Immunize or go to jail!

Prince George County, Maryland has a unique way to deal with the ever increasing health issue caused by parents who do not vaccinate their children: fines or up to 10 days in jail!

Letters were sent out to the parents of children in their school system advising them that records indicated their kids were not vaccinated. They were also informed of the consequences for failing to provide an appropriately signed waiver for their child or getting their kids immunized. Good for them. It’s about time someone took “this bull by the horns!”

I clearly remember how ill some of those childhood diseases made me, my brothers and sisters, and my friends. I lost complete hearing in one of my ears from one, the mumps. There were also preventable deaths caused by the diseases and/or the treatments for the illnesses, such as Reyes Syndrome!

Every year there would be almost epidemic numbers of kids with measles, mumps, and chicken pox. We had six kids in my family. Each of these diseases went through our family like the spread of wildfires. One form of measles usually only hit once like the other two illnesses. But, one could be gotten again! Polio affected huge numbers of kids. Often death occurred. When death didn’t occur, kids who survived were often left crippled for life and wearing leg braces, in wheel chairs, or spent the remainder of their lives in “Iron Lungs.” President Franklin Roosevelt probably is one of the more familiar polio victims of that era!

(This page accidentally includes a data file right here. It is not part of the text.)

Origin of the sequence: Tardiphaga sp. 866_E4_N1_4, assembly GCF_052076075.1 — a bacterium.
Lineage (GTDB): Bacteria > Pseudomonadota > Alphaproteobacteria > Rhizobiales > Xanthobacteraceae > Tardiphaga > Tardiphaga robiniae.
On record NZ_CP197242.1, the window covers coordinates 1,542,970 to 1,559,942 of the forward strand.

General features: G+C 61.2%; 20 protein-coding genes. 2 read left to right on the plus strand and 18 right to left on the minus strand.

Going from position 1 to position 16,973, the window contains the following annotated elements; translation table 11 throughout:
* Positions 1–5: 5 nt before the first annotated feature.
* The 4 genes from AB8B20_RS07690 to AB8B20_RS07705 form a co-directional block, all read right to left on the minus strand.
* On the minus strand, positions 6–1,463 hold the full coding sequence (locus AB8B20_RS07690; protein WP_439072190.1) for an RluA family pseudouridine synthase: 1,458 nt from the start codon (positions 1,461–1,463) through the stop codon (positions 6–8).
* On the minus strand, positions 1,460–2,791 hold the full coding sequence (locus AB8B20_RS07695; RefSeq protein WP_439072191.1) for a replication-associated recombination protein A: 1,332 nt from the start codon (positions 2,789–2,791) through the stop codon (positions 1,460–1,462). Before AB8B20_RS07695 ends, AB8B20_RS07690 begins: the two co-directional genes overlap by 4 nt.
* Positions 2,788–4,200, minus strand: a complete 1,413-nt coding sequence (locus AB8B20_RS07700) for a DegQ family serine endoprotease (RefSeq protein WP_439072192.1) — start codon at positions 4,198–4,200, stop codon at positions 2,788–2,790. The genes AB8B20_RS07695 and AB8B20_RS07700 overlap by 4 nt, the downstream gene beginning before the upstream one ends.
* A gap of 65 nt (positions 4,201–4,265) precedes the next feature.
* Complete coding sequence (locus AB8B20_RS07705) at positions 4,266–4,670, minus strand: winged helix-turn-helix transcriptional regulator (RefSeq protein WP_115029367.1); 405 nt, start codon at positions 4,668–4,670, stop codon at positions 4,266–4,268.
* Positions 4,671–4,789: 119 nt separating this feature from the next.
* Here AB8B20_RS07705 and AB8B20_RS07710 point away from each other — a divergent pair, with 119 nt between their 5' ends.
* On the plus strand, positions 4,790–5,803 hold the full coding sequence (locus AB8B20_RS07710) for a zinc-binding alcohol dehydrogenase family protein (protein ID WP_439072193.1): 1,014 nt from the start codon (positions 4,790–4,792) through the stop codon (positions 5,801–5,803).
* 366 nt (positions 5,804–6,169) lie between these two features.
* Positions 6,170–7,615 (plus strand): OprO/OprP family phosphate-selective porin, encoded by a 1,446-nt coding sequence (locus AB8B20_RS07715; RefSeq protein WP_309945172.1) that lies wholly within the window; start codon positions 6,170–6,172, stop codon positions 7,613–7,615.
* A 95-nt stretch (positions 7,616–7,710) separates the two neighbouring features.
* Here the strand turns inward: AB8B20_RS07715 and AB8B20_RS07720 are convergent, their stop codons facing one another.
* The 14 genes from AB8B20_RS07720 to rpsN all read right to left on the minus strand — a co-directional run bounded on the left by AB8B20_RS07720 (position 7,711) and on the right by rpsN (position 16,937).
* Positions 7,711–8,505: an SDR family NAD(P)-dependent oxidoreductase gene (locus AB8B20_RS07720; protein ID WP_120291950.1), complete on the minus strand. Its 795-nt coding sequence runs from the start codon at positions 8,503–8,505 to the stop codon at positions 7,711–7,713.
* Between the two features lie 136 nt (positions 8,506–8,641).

But the vaccinations also prevented such deadly and epidemic diseases as small pox, which could easily kill thousands or millions. Small pox has been virtually eliminated. All this resulted from the aggressive and required vaccination programs in America. Even meningitis and illnesses caused by that virus are now treated with vaccinations.

Sadly, there have been some deaths and other complications for a very small percentage of children. Such an occurrence is always extremely hard to handle. For the parents, it is devastating. However, easily millions of lives have been saved by these vaccinations.

In the last ten years, maybe a little, longer I have seen reports and had first hand knowledge of kids with some of these long eradicated diseases in our local schools. This is due to two causes. One there is a huge influx of illegal aliens in our area. Most are not vaccinated. The second reason is many parents now don’t remember what it was like before the vaccinations when so many kids were hit with these diseases. They were born after their eradication. Since “no one” gets these illness any more, they don’t see a need for the vaccinations.